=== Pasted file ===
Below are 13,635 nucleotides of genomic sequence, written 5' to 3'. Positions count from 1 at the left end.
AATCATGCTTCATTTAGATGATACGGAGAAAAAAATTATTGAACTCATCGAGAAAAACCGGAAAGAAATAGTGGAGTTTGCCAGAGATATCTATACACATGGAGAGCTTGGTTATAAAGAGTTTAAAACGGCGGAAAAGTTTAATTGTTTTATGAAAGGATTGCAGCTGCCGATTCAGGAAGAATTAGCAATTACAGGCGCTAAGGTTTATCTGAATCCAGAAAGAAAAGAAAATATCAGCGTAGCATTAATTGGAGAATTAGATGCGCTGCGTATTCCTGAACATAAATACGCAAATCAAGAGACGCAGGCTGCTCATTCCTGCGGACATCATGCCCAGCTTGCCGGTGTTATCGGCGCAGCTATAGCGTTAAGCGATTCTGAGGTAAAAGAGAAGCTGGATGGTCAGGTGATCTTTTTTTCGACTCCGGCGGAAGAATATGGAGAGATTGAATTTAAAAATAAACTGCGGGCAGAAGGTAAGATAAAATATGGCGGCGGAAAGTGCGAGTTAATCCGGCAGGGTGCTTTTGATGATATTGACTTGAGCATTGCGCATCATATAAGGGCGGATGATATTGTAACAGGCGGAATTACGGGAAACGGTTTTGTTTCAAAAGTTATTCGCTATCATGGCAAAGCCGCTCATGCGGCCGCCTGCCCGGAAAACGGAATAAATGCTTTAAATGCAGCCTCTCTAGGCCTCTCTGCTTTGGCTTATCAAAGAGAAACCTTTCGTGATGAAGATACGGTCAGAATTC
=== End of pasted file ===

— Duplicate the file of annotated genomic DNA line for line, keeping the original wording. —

Below are 13,635 nucleotides of genomic sequence, written 5' to 3'. Positions count from 1 at the left end.
AATCATGCTTCATTTAGATGATACGGAGAAAAAAATTATTGAACTCATCGAGAAAAACCGGAAAGAAATAGTGGAGTTTGCCAGAGATATCTATACACATGGAGAGCTTGGTTATAAAGAGTTTAAAACGGCGGAAAAGTTTAATTGTTTTATGAAAGGATTGCAGCTGCCGATTCAGGAAGAATTAGCAATTACAGGCGCTAAGGTTTATCTGAATCCAGAAAGAAAAGAAAATATCAGCGTAGCATTAATTGGAGAATTAGATGCGCTGCGTATTCCTGAACATAAATACGCAAATCAAGAGACGCAGGCTGCTCATTCCTGCGGACATCATGCCCAGCTTGCCGGTGTTATCGGCGCAGCTATAGCGTTAAGCGATTCTGAGGTAAAAGAGAAGCTGGATGGTCAGGTGATCTTTTTTTCGACTCCGGCGGAAGAATATGGAGAGATTGAATTTAAAAATAAACTGCGGGCAGAAGGTAAGATAAAATATGGCGGCGGAAAGTGCGAGTTAATCCGGCAGGGTGCTTTTGATGATATTGACTTGAGCATTGCGCATCATATAAGGGCGGATGATATTGTAACAGGCGGAATTACGGGAAACGGTTTTGTTTCAAAAGTTATTCGCTATCATGGCAAAGCCGCTCATGCGGCCGCCTGCCCGGAAAACGGAATAAATGCTTTAAATGCAGCCTCTCTAGGCCTCTCTGCTTTGGCTTATCAAAGAGAAACCTTTCGTGATGAAGATACGGTCAGAATTC